Justin Halpern had been struggling for years as a writer in Hollywood when a break-up and a dwindling bank account forced him to move back in with his parents. His father's hilariously profane bon mots inspired him to start a Twitter account dedicated to Halpern Sr.'s one-liners and sarcastic observations. The feed went viral, leading to a New York Times #1 bestseller (Sh*t My Dad Says), a short-lived TV show (starring William Shatner as Halpern Sr.), and this equally endearing follow-up. I Suck At Girls chronicles Halpern's rocky road to love, and—like its predecessor—is filled with barbs from his irascible father, as well as an undercurrent of sweetness.

How has Sh*t My Dad Says changed your life?

Oh, man. I honestly can't think of one thing in my life it hasn't changed. I had been struggling in Hollywood for almost seven years, and in two months I had the beginnings of a career. If I went out and tried to pitch a memoir about my father, publishers would read that cover letter and hurl it towards the garbage like Zeus tossing a thunderbolt at Earth. But because of Sh*t My Dad Says, I had a platform, and it got my writing in front of people. The TV show—although it was totally crappy—was an amazing experience and allowed me to meet a ton of people and pitch other projects I was working on. Also, everyone is way better at pretending they like you when you've made them money.

At what point did you realize your love life lent itself to an examination like this?

Before I proposed to my wife, my dad suggested I spend a day and think about all my relationships with women—as a way to make the best educated guess. I realized that I had been terrible with women, but that it seemed like that's something a lot of people go through. It also lent itself nicely to a chronological structure arranged around one central theme, which I feel is a good way to organize a memoir.

What romantic advice will you give your son?

I think love is a series of horrific losses. Hopefully, at the very end, you get one win. I would tell him to feel the losses, but know that they have to be there.

What's the best advice your dad ever gave you?

The thing that always sticks with me is this very nihilistic thing he always says to me that I find comforting. He always tells me, "In 5 billion years, the sun will burn out and nothing you ever did, no matter how profound it was, will matter. So do what you want." I don't totally agree with it, but it's a kind of security blanket I take with me.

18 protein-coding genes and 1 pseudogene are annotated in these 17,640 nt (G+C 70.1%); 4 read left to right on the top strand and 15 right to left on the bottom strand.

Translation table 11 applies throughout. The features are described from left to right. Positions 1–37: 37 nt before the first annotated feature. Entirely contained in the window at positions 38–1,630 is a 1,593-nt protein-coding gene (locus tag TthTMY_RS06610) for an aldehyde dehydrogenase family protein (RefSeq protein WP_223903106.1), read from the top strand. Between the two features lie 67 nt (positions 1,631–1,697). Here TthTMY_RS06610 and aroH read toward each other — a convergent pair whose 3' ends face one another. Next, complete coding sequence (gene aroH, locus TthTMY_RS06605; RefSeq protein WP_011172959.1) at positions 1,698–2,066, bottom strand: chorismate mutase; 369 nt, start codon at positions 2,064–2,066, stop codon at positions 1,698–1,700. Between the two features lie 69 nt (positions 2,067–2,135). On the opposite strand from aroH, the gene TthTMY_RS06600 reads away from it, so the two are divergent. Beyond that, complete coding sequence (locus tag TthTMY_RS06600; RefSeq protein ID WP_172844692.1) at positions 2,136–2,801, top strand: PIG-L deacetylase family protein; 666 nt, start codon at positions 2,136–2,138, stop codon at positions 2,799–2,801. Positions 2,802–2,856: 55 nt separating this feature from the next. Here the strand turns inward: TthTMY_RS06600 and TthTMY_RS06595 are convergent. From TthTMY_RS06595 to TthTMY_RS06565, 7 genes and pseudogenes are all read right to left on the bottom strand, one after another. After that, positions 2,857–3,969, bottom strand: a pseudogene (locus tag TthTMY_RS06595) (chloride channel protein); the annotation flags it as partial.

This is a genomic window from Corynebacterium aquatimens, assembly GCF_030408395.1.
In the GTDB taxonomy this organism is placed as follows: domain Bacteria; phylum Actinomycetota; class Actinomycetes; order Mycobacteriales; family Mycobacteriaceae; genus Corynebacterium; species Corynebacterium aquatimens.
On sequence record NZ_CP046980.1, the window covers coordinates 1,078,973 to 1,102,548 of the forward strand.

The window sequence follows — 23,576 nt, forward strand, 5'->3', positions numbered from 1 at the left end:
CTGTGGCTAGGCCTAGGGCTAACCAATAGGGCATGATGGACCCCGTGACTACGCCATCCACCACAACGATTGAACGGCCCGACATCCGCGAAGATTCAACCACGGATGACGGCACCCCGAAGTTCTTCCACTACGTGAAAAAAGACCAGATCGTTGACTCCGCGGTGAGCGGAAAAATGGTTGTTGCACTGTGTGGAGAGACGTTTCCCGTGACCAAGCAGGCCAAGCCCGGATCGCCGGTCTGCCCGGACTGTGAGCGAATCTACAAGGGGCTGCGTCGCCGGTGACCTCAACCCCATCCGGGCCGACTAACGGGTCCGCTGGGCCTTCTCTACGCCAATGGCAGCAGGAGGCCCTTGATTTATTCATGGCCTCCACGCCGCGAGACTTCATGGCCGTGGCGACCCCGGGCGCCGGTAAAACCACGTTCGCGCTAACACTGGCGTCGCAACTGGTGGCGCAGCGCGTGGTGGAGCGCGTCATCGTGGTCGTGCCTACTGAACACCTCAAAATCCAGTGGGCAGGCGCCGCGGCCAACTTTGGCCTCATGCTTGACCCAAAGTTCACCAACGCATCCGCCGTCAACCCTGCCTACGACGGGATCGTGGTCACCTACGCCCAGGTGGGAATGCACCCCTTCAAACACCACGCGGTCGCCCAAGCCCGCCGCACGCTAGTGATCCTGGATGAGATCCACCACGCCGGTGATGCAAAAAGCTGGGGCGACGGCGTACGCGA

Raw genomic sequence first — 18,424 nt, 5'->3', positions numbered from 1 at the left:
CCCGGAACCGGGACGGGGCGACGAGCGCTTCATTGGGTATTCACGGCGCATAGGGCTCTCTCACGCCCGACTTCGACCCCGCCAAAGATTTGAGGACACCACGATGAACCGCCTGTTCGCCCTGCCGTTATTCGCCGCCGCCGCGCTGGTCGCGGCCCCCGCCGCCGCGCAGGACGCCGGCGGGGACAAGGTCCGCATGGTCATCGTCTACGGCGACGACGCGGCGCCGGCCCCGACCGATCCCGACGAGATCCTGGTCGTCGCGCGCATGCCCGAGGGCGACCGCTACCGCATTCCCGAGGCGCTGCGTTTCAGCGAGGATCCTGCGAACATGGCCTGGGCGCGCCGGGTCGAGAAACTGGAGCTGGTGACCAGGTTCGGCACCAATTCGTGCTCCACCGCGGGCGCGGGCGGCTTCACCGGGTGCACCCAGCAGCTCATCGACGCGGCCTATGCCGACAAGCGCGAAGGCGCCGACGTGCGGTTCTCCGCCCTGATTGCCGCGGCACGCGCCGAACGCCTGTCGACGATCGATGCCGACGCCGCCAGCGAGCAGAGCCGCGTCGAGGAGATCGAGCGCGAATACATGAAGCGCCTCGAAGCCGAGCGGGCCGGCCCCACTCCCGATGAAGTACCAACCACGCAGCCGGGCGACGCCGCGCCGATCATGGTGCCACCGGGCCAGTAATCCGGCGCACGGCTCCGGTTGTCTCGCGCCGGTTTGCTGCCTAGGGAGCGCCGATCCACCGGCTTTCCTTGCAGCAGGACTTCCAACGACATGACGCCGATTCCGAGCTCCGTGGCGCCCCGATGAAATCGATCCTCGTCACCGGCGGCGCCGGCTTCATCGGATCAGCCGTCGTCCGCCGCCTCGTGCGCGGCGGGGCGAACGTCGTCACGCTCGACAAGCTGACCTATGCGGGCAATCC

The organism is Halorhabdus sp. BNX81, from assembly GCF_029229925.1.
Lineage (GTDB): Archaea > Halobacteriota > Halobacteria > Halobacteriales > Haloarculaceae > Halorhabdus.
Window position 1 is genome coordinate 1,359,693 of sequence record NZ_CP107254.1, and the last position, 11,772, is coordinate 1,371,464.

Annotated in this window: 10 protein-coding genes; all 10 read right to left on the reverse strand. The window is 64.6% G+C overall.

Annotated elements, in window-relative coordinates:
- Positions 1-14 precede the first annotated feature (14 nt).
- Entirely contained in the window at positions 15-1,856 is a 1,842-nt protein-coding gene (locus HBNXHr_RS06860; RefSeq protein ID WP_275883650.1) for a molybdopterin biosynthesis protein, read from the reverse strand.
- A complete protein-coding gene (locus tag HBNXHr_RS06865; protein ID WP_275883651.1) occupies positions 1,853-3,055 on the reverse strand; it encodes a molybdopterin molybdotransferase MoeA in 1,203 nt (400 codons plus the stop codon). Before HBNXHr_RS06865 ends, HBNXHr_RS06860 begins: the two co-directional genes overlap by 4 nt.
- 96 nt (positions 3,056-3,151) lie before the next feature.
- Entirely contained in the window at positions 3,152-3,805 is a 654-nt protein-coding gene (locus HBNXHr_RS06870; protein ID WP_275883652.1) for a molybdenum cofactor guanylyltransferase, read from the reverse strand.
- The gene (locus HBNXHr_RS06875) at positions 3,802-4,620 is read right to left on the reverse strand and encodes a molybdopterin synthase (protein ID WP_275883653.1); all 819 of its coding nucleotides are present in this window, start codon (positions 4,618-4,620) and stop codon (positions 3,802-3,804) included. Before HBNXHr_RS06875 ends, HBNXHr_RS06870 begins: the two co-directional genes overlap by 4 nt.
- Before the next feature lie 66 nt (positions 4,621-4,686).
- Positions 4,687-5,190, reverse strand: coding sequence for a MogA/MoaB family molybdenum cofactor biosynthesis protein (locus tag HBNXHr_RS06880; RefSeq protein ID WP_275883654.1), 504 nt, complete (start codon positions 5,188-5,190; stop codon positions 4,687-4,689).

You've already sold the rights to I Suck at Girls. Will you do anything differently with this TV adaptation?

There aren't a whole lot of setup/punch-line type "jokes" in these books. They're situational and character based, and life isn't a series of perfectly timed witticisms. This time, I would want to do it in a format that allowed it to feel as realistic as the source material. The Sh*t My Dad Says TV show was an old-school sitcom shot in front of a live studio audience. There are rules to it that did not fit with my father's style of comedy; he's rarely intending to be funny, and when he is, it's usually not.

How has your father reacted to the books?

His world is very small. He never leaves a one-mile radius of our home, so it didn't really feel like a big thing to him. Then when it landed at #1 on the New York Times list, he flipped out. He had this weird mix of pride and disbelief that I was capable of being even tangentially involved with something that successful, and then that morphed into, "What does that say about our country?" He really was all over the place. With this book, I remember him telling me, "You better make it better than the last one. People will wait to shit on it." Then he read it and gave it his highest praise, which was, "This will be difficult to shit on. They'll find a way, but it will be hard."